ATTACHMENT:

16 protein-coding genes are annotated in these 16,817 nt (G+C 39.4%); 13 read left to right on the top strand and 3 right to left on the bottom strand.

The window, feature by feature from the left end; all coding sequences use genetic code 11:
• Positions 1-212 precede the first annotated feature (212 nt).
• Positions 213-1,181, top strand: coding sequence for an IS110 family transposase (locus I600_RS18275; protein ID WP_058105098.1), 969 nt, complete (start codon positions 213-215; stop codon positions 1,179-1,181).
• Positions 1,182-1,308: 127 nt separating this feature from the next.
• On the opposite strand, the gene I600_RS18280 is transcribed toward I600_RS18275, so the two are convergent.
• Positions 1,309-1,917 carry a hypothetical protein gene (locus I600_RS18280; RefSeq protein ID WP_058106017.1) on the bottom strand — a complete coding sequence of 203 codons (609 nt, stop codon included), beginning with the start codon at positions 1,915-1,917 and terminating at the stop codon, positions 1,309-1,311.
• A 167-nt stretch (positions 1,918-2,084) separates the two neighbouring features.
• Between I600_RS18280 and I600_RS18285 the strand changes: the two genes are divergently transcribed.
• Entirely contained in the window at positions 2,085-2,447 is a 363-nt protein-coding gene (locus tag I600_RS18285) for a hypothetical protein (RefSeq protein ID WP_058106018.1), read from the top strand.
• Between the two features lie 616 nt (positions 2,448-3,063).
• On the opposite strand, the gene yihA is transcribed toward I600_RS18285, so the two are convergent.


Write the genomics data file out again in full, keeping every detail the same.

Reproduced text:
16 protein-coding genes are annotated in these 16,817 nt (G+C 39.4%); 13 read left to right on the top strand and 3 right to left on the bottom strand.

The window, feature by feature from the left end; all coding sequences use genetic code 11:
• Positions 1-212 precede the first annotated feature (212 nt).
• Positions 213-1,181, top strand: coding sequence for an IS110 family transposase (locus I600_RS18275; protein ID WP_058105098.1), 969 nt, complete (start codon positions 213-215; stop codon positions 1,179-1,181).
• Positions 1,182-1,308: 127 nt separating this feature from the next.
• On the opposite strand, the gene I600_RS18280 is transcribed toward I600_RS18275, so the two are convergent.
• Positions 1,309-1,917 carry a hypothetical protein gene (locus I600_RS18280; RefSeq protein ID WP_058106017.1) on the bottom strand — a complete coding sequence of 203 codons (609 nt, stop codon included), beginning with the start codon at positions 1,915-1,917 and terminating at the stop codon, positions 1,309-1,311.
• A 167-nt stretch (positions 1,918-2,084) separates the two neighbouring features.
• Between I600_RS18280 and I600_RS18285 the strand changes: the two genes are divergently transcribed.
• Entirely contained in the window at positions 2,085-2,447 is a 363-nt protein-coding gene (locus tag I600_RS18285) for a hypothetical protein (RefSeq protein ID WP_058106018.1), read from the top strand.
• Between the two features lie 616 nt (positions 2,448-3,063).
• On the opposite strand, the gene yihA is transcribed toward I600_RS18285, so the two are convergent.